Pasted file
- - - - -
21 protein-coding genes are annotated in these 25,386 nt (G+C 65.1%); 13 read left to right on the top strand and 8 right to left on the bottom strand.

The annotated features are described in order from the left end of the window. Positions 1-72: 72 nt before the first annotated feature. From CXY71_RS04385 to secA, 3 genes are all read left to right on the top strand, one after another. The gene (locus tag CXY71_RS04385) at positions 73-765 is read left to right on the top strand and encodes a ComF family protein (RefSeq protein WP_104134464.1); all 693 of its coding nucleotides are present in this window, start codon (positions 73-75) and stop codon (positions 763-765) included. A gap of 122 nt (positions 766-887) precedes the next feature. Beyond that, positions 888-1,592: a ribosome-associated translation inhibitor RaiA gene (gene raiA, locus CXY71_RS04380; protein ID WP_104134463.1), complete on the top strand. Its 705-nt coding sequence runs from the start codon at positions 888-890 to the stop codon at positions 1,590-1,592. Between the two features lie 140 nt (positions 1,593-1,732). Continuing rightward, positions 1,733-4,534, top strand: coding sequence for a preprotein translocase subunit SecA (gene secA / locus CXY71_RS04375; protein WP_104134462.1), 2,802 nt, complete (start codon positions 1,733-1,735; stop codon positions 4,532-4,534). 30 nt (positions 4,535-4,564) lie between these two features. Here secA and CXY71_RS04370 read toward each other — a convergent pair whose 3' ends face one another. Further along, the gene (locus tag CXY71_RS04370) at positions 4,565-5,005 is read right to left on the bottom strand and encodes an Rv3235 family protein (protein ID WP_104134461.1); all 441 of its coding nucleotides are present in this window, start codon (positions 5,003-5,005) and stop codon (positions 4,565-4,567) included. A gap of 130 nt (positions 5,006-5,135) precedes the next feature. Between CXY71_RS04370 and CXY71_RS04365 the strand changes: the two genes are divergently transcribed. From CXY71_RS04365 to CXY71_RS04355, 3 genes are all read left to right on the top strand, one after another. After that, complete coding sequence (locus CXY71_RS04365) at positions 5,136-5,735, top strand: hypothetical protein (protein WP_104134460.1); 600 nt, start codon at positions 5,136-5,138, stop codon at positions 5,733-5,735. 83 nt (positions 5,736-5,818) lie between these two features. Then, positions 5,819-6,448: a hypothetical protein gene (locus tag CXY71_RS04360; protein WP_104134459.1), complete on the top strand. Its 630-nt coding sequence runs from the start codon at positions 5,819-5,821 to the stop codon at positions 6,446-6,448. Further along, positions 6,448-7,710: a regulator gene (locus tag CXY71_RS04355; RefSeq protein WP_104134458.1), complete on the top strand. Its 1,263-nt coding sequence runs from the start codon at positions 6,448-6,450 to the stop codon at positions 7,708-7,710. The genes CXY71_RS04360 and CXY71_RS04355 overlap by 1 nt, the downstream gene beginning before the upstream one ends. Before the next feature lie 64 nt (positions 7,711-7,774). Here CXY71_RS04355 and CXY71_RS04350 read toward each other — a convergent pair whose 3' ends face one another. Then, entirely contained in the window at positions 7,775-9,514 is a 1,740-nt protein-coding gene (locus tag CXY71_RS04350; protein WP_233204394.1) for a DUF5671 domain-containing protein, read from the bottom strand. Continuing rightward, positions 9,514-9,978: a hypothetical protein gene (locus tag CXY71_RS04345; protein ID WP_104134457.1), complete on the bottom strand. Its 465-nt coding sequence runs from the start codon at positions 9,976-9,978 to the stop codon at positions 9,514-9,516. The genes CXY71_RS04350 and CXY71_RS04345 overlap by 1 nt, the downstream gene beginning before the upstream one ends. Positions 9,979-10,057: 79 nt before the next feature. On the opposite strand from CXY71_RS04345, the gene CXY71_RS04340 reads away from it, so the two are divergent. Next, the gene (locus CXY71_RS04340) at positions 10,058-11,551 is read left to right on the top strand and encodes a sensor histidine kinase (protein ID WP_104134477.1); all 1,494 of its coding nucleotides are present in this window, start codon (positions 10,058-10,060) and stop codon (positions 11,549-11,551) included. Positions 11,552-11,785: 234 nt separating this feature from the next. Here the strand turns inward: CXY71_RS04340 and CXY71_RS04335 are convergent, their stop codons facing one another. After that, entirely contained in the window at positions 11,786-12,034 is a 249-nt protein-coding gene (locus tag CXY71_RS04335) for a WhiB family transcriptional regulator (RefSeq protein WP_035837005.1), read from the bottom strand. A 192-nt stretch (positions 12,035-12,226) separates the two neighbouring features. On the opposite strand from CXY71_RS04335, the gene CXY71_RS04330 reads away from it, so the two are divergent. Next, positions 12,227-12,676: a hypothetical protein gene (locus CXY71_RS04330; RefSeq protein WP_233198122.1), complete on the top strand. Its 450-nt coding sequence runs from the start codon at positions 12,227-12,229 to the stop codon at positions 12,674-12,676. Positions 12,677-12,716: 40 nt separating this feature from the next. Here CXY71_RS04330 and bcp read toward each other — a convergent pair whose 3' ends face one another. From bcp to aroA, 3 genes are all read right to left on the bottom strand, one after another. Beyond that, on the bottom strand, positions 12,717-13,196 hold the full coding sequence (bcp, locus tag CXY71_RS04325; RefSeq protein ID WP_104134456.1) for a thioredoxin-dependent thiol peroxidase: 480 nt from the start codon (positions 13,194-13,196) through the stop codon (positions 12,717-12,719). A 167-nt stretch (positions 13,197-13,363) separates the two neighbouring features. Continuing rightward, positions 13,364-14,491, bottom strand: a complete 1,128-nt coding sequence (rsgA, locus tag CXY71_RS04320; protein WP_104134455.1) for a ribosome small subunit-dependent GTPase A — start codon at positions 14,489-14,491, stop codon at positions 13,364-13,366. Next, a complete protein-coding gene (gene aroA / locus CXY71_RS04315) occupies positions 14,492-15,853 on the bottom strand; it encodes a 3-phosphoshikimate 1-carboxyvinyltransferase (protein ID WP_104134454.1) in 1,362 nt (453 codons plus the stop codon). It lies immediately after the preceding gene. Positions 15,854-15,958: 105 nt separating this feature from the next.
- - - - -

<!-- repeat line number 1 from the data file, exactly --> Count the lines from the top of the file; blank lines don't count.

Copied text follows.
21 protein-coding genes are annotated in these 25,386 nt (G+C 65.1%); 13 read left to right on the top strand and 8 right to left on the bottom strand.